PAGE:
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I'm currently reading/studying the FLP and I have a question regarding waves. In a chapter about QM, Feynman says that any short wave train doesn't have a definite wavelength. I understand this, because the wave train is composed of a number of frequencies of sine waves (revealed by a Fourier transform). The only [sinusoidal] waves that have a definite wavelength are infinite perfect sines (disregarding any phase difference).

My question is: what happens if the waveform is not a sinusoid? If the waveform is a [infinite] square wave, for example, it can be analyzed via Fourier to reveal that it's composed of several sinusoids of different wavelengths, but on the other hand, one can actually look at the pattern and measure a "definite wavelength".

enter image description here

In the image above, the wavelength I'm speaking about is $v * 10ms$, where v is the velocity of the wave [For example, assuming 1000 m/s, then $\lambda = 10 meters$]. Does make sense to speak of a definite wavelength in this case?

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    $\begingroup$ It likely depends on the context that you are talking about wavelengths. Most people should at least understand what is meant as long as it's clear the wave isn't a sinusoid; but is periodic. $\endgroup$ – JMac Jun 27 '17 at 15:23
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If you get from a Fourier transform the spectra of the square wave you get many wavelengths (and of course frequencies), and it has a bandwidth. Freq and wavelength is defined wrt to the basis waves, which are sinusoids. See below about other basis waves.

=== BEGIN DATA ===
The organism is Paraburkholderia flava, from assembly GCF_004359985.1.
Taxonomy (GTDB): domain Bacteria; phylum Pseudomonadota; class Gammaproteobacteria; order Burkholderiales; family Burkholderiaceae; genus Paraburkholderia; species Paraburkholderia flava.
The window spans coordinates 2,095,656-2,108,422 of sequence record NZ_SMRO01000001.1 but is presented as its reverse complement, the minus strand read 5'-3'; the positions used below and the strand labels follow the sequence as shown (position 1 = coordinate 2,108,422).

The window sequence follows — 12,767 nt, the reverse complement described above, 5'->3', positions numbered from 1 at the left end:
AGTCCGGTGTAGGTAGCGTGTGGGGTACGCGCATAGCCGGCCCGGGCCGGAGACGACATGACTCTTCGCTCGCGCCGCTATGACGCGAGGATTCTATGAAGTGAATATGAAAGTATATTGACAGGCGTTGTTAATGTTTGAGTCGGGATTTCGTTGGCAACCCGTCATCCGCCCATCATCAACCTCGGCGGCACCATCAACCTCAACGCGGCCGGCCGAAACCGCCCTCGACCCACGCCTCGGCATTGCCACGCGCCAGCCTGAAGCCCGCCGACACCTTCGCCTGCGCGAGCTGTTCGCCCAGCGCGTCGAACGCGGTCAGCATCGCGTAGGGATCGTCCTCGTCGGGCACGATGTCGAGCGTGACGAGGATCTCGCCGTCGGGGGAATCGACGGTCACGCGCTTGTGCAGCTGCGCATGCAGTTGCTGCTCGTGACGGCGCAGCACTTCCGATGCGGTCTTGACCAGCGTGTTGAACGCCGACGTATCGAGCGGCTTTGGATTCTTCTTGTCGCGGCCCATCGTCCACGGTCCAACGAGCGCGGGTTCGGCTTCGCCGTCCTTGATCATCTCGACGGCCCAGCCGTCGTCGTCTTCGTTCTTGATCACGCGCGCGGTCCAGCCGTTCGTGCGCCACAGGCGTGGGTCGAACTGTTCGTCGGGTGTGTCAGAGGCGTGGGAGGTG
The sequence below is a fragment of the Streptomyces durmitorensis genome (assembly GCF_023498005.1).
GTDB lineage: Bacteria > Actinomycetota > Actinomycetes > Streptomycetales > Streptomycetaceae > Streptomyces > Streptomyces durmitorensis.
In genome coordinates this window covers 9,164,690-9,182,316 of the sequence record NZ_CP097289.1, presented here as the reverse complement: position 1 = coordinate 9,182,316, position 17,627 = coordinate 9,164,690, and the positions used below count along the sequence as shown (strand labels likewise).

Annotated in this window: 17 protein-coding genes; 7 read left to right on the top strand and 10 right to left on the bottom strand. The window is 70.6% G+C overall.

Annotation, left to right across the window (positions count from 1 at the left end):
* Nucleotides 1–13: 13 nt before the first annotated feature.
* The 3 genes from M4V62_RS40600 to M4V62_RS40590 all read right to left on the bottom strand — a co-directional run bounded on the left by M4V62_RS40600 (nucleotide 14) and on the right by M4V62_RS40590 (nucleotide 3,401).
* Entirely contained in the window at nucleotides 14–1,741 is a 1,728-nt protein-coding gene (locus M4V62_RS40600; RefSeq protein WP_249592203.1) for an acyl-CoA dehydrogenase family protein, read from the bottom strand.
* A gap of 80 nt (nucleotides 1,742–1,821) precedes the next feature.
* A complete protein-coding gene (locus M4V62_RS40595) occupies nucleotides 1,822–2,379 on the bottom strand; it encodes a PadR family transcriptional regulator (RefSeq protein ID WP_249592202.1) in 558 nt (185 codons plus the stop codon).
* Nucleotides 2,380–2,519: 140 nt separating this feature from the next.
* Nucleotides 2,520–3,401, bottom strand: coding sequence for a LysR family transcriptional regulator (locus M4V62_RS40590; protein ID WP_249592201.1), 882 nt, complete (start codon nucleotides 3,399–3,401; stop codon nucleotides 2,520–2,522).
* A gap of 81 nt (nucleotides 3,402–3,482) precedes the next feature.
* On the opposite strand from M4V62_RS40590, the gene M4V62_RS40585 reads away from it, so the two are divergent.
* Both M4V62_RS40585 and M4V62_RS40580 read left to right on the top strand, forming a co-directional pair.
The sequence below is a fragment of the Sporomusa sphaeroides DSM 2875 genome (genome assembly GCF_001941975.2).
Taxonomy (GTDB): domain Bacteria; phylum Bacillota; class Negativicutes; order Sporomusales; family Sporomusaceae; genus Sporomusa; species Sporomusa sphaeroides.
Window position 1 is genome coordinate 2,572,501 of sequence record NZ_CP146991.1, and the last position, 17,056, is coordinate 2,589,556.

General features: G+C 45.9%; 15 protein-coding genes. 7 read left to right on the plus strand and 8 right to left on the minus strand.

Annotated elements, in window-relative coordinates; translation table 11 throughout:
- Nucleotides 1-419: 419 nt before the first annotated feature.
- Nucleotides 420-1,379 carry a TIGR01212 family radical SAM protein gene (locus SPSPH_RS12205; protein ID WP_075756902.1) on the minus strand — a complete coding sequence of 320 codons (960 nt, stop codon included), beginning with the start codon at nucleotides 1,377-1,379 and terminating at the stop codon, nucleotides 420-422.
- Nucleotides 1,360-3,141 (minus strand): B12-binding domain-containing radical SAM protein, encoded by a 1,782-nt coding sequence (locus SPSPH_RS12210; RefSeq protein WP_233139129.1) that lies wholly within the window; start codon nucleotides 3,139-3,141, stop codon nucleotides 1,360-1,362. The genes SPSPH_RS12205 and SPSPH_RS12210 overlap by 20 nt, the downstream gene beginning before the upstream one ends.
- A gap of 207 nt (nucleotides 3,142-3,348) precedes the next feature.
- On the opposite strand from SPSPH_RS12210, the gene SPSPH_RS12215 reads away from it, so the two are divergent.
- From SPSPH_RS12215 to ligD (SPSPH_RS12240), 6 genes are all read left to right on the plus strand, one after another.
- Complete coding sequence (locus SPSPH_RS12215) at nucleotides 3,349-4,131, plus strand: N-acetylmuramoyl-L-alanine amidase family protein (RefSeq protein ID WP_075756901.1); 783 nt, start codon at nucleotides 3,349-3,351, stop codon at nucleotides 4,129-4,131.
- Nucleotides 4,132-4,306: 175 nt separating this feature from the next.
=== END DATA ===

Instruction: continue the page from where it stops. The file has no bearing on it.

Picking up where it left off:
If you use it differently it'll be easy to have people confused, or just say you are wrong. The spectrum of the square wave is the delta function convolved with a sync function. In radio and EM transmission and reception they try to filter out the sidelobes (and any freqs outside what you want), and usually the square wave is rounded by some smoothing function.

In QM it's even more critical because the sinusoids are the eigenfunctions of the Hamiltonian (or some physical and important operator that you use with eigenfunctions as the basis for expanding any arbitrary solution. The eigenvalues or for the Hamiltonian the energy, are then we'll defined. A square wave or a limited wave train will not have a definite energy.

This is also reflected in the uncertainty principle in QM, and it is equivalently true for any wave. If your wave last infinitely long your uncertainty in the arrival time is infinite. Then the energy uncertainty has to be zero. In classical waves you need a long train to measure it's frequency accurately, equivalently to QM.

Now, you can choose other basis waves, or in QM, eigenfunctions of any operator (with some constraints) and expand on the basis of a those. The eigenvalues, or values you could actually measure and get a number, will just not be energy. Similarly for classical waves, you can choose mathematically any basis you want. In some signal processing work people use so called wavelets, and other things.

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For a periodic waveform, the definition of wavelength of the waveform is the wavelength of the lowest nonzero component of the Fourier transform. This fits the intuitive definition and is also mathematically rigorous.

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Using Fourier, a DC signal plus an infinite non-periodic wavelet, by using a factor of ka will definitely produce an infinite square waveform. I hope that answers your question.

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